‘Night is now falling’

— This is what dying looks like

The author and her late husband, Raja, in London circa 2002.

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Some people have it easy. Like my husband, Raja. We always said we wanted a swift death: a heart attack while when we were young, before the decay and disease set in. That was how he died 11 years ago, at 55, after open heart surgery to change his faulty bicuspid aortic valve. He was waiting to be discharged when he collapsed and died. Lucky guy.

My death, however, is going to be a drawn-out affair.

Fourteen months ago, the breast cancer came back after 23 years, with metastasis (mets) to my hip bone and aortic lymph node. For almost a year, my life was crushed by the side effects of the targeted hormonal therapy — drugs directed at proteins on breast cancer cells to stop their growth. They were too toxic for me, spiking enzymes and tanking blood counts to dangerous levels. I had severe anemia, extreme fatigue and was unable to eat or drink.

As the toxicity in my body increased, I took to my bed. For the first three months of this year, that’s where you’d find me: nauseous, exhausted and lifeless. I only got up to use the bathroom or to have a piece of buttered toast that tasted like sawdust. I love to eat and grieved my inability to do so. My weight dropped several pounds every time I stepped on the scale in the doctor’s office; my clothes hung loosely. I could only manage sips of fluid and became severely dehydrated, exacerbating the vicious cycle of fatigue.

Routine activities that I had taken for granted, like dressing and undressing, taking a shower, putting on my shoes, became punishing activities — and took forever to get right – because my muscles had become deconditioned and lost their strength. I had to carry one leg at a time into the car or onto the bed. The decline was so swift my mind and body couldn’t keep up.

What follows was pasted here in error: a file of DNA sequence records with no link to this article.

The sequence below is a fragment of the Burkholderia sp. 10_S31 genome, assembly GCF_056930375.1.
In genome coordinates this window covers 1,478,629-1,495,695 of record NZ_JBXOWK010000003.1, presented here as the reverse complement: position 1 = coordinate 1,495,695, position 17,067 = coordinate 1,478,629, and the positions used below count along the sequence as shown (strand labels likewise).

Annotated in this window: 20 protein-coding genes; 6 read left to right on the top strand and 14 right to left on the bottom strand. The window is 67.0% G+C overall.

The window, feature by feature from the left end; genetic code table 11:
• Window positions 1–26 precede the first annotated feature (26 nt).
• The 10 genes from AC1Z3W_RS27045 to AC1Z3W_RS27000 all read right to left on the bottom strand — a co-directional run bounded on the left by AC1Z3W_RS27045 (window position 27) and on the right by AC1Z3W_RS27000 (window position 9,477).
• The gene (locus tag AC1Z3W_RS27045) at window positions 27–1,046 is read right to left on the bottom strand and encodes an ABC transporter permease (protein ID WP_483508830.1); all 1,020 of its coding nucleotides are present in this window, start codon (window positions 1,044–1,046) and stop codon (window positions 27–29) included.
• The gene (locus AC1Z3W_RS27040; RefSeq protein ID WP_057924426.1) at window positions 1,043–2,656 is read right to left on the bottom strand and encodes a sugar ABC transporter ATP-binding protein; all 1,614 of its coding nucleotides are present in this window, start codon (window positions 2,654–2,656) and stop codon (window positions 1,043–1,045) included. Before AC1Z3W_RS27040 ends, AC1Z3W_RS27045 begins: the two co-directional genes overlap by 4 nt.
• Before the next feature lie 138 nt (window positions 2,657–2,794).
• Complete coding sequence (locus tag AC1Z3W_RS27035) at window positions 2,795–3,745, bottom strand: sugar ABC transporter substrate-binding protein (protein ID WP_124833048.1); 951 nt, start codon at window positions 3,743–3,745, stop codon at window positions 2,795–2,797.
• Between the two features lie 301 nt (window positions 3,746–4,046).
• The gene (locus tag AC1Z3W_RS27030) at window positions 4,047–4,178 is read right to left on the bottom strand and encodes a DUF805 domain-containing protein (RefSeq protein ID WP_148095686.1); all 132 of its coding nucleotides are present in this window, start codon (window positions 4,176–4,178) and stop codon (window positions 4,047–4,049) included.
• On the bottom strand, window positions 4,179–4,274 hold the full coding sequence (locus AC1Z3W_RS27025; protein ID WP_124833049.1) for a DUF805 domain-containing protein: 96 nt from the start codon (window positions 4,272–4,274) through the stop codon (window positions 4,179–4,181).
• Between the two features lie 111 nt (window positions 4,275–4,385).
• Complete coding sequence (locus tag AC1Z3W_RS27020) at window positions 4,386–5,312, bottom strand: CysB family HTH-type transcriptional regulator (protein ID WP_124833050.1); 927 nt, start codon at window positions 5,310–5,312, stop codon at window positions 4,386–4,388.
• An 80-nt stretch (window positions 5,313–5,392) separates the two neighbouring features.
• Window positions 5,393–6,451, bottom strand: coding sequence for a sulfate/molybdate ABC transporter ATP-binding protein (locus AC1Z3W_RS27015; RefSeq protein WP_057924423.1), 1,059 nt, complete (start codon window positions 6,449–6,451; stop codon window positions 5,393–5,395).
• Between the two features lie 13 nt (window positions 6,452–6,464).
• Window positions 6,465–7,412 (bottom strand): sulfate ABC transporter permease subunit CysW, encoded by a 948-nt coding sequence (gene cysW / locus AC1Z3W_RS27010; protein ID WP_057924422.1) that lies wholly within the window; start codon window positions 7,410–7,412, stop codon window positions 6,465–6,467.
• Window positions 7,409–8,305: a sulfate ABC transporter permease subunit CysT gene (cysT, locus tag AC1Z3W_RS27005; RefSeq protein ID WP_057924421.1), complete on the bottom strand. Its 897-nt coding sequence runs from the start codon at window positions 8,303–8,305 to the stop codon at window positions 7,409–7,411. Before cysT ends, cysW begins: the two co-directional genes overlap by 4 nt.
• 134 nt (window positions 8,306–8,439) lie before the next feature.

The decline was so swift my mind and body couldn’t keep up.

When the body is not well, the mind and spirit aren’t either. They all go into a state of minimal activity and depression. Even my favorite playlist of Yo-Yo Ma playing Ennio Morricone didn’t stir my spirit. Over time, I stopped listening to music, reading, watching movies, attending Zoom bible class and Sunday services, reaching out to people, writing, and dreaming of travel destinations. I had lost purpose and interest in life.

I was alive clinically, but I was not living.

In March, when I was at the hospital for an urgent intravenous hydration, the nurse practitioner came by (the doctor had a full schedule). She asked me: “Would you consider transitioning to hospice care?”

I was stumped. Where was this coming from? I’d expect that sort of question from my doctor during a consultation, but not when I was being hydrated in the infusion room.

“The treatment isn’t working,” she continued. “Your body is responding violently to the drugs, and the symptoms are likely due to disease progression as well. Moreover, there’s not a whole lot of treatment options for your particular situation.”

I felt blindsided. By definition, hospice care is for people with a life expectancy of six months or less, if the illness runs its normal course. But my medical team hadn’t spoken to me about reaching the end-of-life stage any time soon. I had been soldiering on, until the drugs I’d been taking stopped working, and we moved on to the next line of drugs. Or when my doctor thought it was time to stop treatment. I guess this is that time — and she’s telling me now.

Stopping treatment and moving to hospice care wasn’t a difficult decision to embrace. I made it on the spot. “I’m sick of being sick all the time. So yes, take me off all the cancer meds and I agree to have my medical team take care of me at home,” I told the nurse practitioner. “God-willing, the toxicity of the drugs will wear off and I can get back to the business of living. For a limited time at least. Until the cancer takes over.”

That day, after the nurse practitioner gave me her honest assessment, I found my way home in a daze. Confused at the suddenness of the change in treatment and the reality of my situation.

My body is shutting down and I’m slipping away. This is what dying looks like.

It slowly dawned on me that the physical symptoms I’d been experiencing were manifestations of metabolic decline. My body is shutting down and I’m slipping away. This is what dying looks like.